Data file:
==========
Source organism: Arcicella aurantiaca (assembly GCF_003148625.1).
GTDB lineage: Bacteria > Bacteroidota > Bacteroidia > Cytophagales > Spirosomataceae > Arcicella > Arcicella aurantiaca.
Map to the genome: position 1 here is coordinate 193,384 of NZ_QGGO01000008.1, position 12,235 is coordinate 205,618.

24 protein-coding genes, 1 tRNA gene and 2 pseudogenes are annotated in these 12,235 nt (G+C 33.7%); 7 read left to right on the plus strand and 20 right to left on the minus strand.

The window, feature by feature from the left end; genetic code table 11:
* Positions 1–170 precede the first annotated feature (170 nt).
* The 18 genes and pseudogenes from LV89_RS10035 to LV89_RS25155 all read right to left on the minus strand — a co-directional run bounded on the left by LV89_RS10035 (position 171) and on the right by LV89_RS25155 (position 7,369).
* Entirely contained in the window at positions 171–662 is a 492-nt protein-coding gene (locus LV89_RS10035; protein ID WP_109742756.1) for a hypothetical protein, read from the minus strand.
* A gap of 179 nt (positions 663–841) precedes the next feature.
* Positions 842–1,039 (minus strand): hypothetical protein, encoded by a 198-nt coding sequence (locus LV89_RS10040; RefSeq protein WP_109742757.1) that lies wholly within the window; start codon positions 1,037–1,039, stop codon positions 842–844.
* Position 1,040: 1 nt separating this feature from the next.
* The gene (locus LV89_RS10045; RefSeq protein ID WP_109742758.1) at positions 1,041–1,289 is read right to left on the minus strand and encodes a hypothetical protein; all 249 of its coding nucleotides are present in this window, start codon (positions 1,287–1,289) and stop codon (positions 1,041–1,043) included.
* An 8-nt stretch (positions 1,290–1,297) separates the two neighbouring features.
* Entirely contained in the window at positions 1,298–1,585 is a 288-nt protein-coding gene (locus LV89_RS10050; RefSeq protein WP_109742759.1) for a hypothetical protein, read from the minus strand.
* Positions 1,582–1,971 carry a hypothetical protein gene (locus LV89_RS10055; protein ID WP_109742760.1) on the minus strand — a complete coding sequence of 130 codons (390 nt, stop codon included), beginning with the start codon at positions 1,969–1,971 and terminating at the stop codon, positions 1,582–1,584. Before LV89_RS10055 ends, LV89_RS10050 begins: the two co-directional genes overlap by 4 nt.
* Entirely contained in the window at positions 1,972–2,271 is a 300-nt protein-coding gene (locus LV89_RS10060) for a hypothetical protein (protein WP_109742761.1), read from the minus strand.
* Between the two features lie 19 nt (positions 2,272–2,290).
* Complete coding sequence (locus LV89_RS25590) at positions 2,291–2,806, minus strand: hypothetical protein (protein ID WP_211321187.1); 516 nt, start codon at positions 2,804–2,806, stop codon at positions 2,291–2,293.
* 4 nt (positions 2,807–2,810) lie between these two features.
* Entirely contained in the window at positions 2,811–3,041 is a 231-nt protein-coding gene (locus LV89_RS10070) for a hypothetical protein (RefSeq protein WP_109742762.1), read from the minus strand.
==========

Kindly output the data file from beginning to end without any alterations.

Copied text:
Source organism: Arcicella aurantiaca (assembly GCF_003148625.1).
GTDB lineage: Bacteria > Bacteroidota > Bacteroidia > Cytophagales > Spirosomataceae > Arcicella > Arcicella aurantiaca.
Map to the genome: position 1 here is coordinate 193,384 of NZ_QGGO01000008.1, position 12,235 is coordinate 205,618.

24 protein-coding genes, 1 tRNA gene and 2 pseudogenes are annotated in these 12,235 nt (G+C 33.7%); 7 read left to right on the plus strand and 20 right to left on the minus strand.

The window, feature by feature from the left end; genetic code table 11:
* Positions 1–170 precede the first annotated feature (170 nt).
* The 18 genes and pseudogenes from LV89_RS10035 to LV89_RS25155 all read right to left on the minus strand — a co-directional run bounded on the left by LV89_RS10035 (position 171) and on the right by LV89_RS25155 (position 7,369).
* Entirely contained in the window at positions 171–662 is a 492-nt protein-coding gene (locus LV89_RS10035; protein ID WP_109742756.1) for a hypothetical protein, read from the minus strand.
* A gap of 179 nt (positions 663–841) precedes the next feature.
* Positions 842–1,039 (minus strand): hypothetical protein, encoded by a 198-nt coding sequence (locus LV89_RS10040; RefSeq protein WP_109742757.1) that lies wholly within the window; start codon positions 1,037–1,039, stop codon positions 842–844.
* Position 1,040: 1 nt separating this feature from the next.
* The gene (locus LV89_RS10045; RefSeq protein ID WP_109742758.1) at positions 1,041–1,289 is read right to left on the minus strand and encodes a hypothetical protein; all 249 of its coding nucleotides are present in this window, start codon (positions 1,287–1,289) and stop codon (positions 1,041–1,043) included.
* An 8-nt stretch (positions 1,290–1,297) separates the two neighbouring features.
* Entirely contained in the window at positions 1,298–1,585 is a 288-nt protein-coding gene (locus LV89_RS10050; RefSeq protein WP_109742759.1) for a hypothetical protein, read from the minus strand.
* Positions 1,582–1,971 carry a hypothetical protein gene (locus LV89_RS10055; protein ID WP_109742760.1) on the minus strand — a complete coding sequence of 130 codons (390 nt, stop codon included), beginning with the start codon at positions 1,969–1,971 and terminating at the stop codon, positions 1,582–1,584. Before LV89_RS10055 ends, LV89_RS10050 begins: the two co-directional genes overlap by 4 nt.
* Entirely contained in the window at positions 1,972–2,271 is a 300-nt protein-coding gene (locus LV89_RS10060) for a hypothetical protein (protein WP_109742761.1), read from the minus strand.
* Between the two features lie 19 nt (positions 2,272–2,290).
* Complete coding sequence (locus LV89_RS25590) at positions 2,291–2,806, minus strand: hypothetical protein (protein ID WP_211321187.1); 516 nt, start codon at positions 2,804–2,806, stop codon at positions 2,291–2,293.
* 4 nt (positions 2,807–2,810) lie between these two features.
* Entirely contained in the window at positions 2,811–3,041 is a 231-nt protein-coding gene (locus LV89_RS10070) for a hypothetical protein (RefSeq protein WP_109742762.1), read from the minus strand.